If you are male, the GP may check your:
- testicles to look for any lumps or deformities
- penis to look at its shape, structure and any obvious abnormalities
After a physical examination, you may be referred to a specialist infertility team at an NHS hospital or fertility clinic for further tests.
Tests to find out the cause of infertility in women include:
Samples of your blood can be tested for a hormone called progesterone to check whether you're ovulating.
The timing of the test is based on how regular your periods are.
If you have irregular periods, you'll be offered a test to measure hormones called gonadotrophins, which stimulate the ovaries to produce eggs.
Chlamydia is an STI that can affect fertility. A swab – similar to a cotton bud, but smaller, soft and rounded – is used to collect some cells from your cervix to test for chlamydia.
A urine test may be used as an alternative.
You'll be prescribed antibiotics if you have chlamydia.
An ultrasound scan can be used to check your ovaries, womb (uterus) and fallopian tubes. Certain conditions that can affect the womb, such as endometriosis and fibroids, can prevent pregnancy.
A scan can also be used to look for signs that your fallopian tubes (the tubes that connect the ovaries and the womb) may be blocked, which may be stopping eggs from travelling along the tubes and into the womb.
If the ultrasound suggests a possible blockage, your doctor will refer you to a specialist to discuss further checks, such as a laparoscopy.
During a transvaginal ultrasound scan, an ultrasound probe is placed in your vagina. The scan can be used to check the health of your womb and ovaries and for any blockages in your fallopian tubes.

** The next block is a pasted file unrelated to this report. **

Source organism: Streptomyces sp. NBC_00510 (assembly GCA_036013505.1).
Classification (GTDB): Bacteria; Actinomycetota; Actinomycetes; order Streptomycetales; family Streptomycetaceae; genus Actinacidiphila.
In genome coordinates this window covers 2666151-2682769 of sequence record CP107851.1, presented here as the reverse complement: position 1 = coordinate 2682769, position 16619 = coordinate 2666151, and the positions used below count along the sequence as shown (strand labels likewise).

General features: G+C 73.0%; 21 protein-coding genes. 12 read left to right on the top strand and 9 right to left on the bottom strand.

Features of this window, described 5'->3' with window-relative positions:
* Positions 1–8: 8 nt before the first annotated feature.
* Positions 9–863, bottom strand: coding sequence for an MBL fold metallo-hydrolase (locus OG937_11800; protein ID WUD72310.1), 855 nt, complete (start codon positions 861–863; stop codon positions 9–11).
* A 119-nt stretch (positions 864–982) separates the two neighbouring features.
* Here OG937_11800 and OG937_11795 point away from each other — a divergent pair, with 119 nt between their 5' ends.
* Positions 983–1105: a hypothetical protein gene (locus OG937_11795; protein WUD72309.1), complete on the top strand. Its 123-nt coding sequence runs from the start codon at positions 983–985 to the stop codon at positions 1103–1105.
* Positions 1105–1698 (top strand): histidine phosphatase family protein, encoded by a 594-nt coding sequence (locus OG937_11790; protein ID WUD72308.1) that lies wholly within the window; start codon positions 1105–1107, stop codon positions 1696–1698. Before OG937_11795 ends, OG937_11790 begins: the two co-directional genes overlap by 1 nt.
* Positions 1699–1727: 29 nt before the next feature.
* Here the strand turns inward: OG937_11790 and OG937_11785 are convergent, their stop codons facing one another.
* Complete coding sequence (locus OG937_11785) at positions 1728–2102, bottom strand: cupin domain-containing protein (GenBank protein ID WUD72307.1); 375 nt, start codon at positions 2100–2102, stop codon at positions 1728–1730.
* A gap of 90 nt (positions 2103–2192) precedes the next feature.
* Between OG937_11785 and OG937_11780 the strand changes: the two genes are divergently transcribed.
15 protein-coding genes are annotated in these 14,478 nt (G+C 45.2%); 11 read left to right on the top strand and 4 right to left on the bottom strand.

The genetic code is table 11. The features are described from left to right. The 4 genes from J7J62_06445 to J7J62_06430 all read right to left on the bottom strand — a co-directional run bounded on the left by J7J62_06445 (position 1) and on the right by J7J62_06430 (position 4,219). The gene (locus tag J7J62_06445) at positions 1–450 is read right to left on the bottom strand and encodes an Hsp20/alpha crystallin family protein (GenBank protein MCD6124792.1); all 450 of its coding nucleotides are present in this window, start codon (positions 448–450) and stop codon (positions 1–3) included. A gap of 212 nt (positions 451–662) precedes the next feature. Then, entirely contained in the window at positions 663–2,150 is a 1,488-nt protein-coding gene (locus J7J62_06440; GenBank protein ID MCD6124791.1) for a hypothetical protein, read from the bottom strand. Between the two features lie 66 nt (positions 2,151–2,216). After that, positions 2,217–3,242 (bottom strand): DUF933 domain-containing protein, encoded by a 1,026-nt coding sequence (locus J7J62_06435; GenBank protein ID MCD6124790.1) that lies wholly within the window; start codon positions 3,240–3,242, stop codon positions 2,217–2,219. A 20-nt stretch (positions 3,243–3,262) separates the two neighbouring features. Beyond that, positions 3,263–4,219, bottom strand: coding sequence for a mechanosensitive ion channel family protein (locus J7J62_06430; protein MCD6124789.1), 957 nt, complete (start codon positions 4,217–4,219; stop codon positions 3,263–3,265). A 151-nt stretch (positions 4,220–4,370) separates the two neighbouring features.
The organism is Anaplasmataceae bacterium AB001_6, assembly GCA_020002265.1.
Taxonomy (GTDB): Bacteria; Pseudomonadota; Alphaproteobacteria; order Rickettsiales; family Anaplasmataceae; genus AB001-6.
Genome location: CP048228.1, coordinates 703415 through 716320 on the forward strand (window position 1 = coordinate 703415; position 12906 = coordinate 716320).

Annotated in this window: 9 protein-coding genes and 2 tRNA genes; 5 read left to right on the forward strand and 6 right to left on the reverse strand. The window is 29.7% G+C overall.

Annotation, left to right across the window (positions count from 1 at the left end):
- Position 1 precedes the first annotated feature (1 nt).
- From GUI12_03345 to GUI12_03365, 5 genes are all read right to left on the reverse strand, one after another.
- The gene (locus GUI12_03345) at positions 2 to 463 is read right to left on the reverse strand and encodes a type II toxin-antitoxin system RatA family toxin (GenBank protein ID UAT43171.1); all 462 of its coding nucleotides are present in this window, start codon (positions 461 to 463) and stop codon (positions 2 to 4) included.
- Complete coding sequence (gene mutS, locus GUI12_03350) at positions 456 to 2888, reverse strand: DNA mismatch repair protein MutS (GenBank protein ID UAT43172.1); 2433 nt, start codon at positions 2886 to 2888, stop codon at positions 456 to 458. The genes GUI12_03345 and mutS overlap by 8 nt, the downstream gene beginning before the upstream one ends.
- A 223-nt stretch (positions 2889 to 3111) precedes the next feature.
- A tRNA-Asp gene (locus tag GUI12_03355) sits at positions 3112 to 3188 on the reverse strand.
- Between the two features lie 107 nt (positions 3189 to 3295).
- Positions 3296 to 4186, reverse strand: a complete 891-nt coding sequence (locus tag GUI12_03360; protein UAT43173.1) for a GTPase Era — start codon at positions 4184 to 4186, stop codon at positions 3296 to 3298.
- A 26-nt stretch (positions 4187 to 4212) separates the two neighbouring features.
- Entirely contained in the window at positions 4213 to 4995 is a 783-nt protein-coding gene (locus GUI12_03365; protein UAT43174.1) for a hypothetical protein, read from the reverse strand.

A hysterosalpingo-contrast-ultrasonography is a special type of ultrasound scan sometimes used to check the fallopian tubes.
A small amount of fluid is injected into your womb through a tube put into the neck of your womb (the cervix).
Ultrasound is used to look at the fluid as it passes through the fallopian tubes to check for any blockages or abnormalities.
If the test suggests a possible blockage, your doctor will refer you to a specialist to discuss further checks, such as laparoscopy.
A hysterosalpingogram is an X-ray of your womb and fallopian tubes after a special dye has been injected.
It can be used to find blockages in your fallopian tubes, which may be stopping eggs travelling along the tubes and into your womb.
Laparoscopy (keyhole surgery) involves making a small cut in your lower tummy so a thin tube with a camera at the end (a laparoscope) can be inserted to examine your womb, fallopian tubes and ovaries.
Dye may be injected into your fallopian tubes through your cervix to highlight any blockages in them.
Laparoscopy is usually only used if it's likely that you have a problem – for example, if you've had an episode of pelvic inflammatory disease (PID) in the past, or if scans suggest a possible blockage of one or both of your tubes.
Tests to find out the cause of infertility in men include:
This is to check for problems with sperm, such as a low sperm count or sperm that are not moving properly.
A sample of your urine will be tested to check for chlamydia, as it can affect fertility.
Your GP will prescribe antibiotics if you have chlamydia.
Read about the different treatments for infertility.